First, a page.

Politically, America has also been a beacon for the concept of democracy, albeit one that is wrapped in a very Roman construct of the “republic.” Here the media is free and the people are protected by a constitution that, among other things, sanctifies freedom of speech, freedom of assembly, freedom of worship, and freedom from authoritarian overreach in the form of search. The very word “freedom” is baked into the central idea of “these United States,” even if its practice right from the beginning was rather selective. It is a land where, theoretically, people are limited only by their own imaginations and where opportunity is rife. Its people are proud of this America, as they should be, and are proud to be called patriots.
But the reality is that America today is broken. Worse than that, it is exceptionalism gone haywire. The political system crafted by the Founding Fathers has mutated into a governmental structure overrun by special interests and their money, which, in its turn, acts like the poison of a very virulent insect and renders politicians incapable of acting in the best interests of both their constituents and the country as a whole. The system that was supposed to balance power between governmental institutions has become one of stasis—the inability of government to actually govern. The country is divided as never before into opposing camps succored by social media bubbles in which people only converse with and receive ideas from those similar in outlook to themselves. A Congress that, at the House level, has been so gerrymandered as to make the concept of representative government laughable is rendered incapable of dealing with the nation’s most pressing issues. And the public, so fed up with politics as usual, has elected—via a very broken electoral college construct—a president who has shown himself to be a narcissistic incompetent who has single-handedly ceded America’s leadership on the world stage to the Chinese and the Russians.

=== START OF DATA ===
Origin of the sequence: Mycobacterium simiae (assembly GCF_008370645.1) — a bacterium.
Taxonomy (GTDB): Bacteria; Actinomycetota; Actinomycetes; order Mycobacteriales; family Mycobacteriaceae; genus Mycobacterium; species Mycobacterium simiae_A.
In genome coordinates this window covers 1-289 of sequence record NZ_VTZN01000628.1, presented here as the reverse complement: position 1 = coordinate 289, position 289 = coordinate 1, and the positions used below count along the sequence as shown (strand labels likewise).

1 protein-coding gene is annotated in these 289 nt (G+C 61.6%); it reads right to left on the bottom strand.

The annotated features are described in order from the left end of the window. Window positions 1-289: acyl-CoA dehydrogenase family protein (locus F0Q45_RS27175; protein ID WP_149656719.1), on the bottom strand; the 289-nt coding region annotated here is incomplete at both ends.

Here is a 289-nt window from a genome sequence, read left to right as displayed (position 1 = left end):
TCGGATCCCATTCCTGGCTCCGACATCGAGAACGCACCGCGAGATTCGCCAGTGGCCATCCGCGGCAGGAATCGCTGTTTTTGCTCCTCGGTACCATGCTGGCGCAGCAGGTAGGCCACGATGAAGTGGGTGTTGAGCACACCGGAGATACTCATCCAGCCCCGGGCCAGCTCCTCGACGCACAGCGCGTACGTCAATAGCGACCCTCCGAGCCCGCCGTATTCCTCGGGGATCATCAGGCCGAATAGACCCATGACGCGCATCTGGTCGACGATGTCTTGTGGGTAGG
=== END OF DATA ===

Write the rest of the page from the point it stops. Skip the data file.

As wealth inequality has spiraled out of control—exacerbated by tax reform that blatantly favors the rich—and social mobility has dried up, poverty and racial inequality have persisted even as unemployment statistics have trended downward. Persistent, chronic problems that uniquely plague American society, such as mass shootings in schools or public arenas, remain unaddressed, even as the electorate demands reform. Americans are ten times more likely to be killed by guns than are citizens of other developed countries and yet this is supposed to be taken as normal, and demands for reform are met with hysterical responses from the National Rifle Association (NRA) and inaction by politicians who are in its pockets.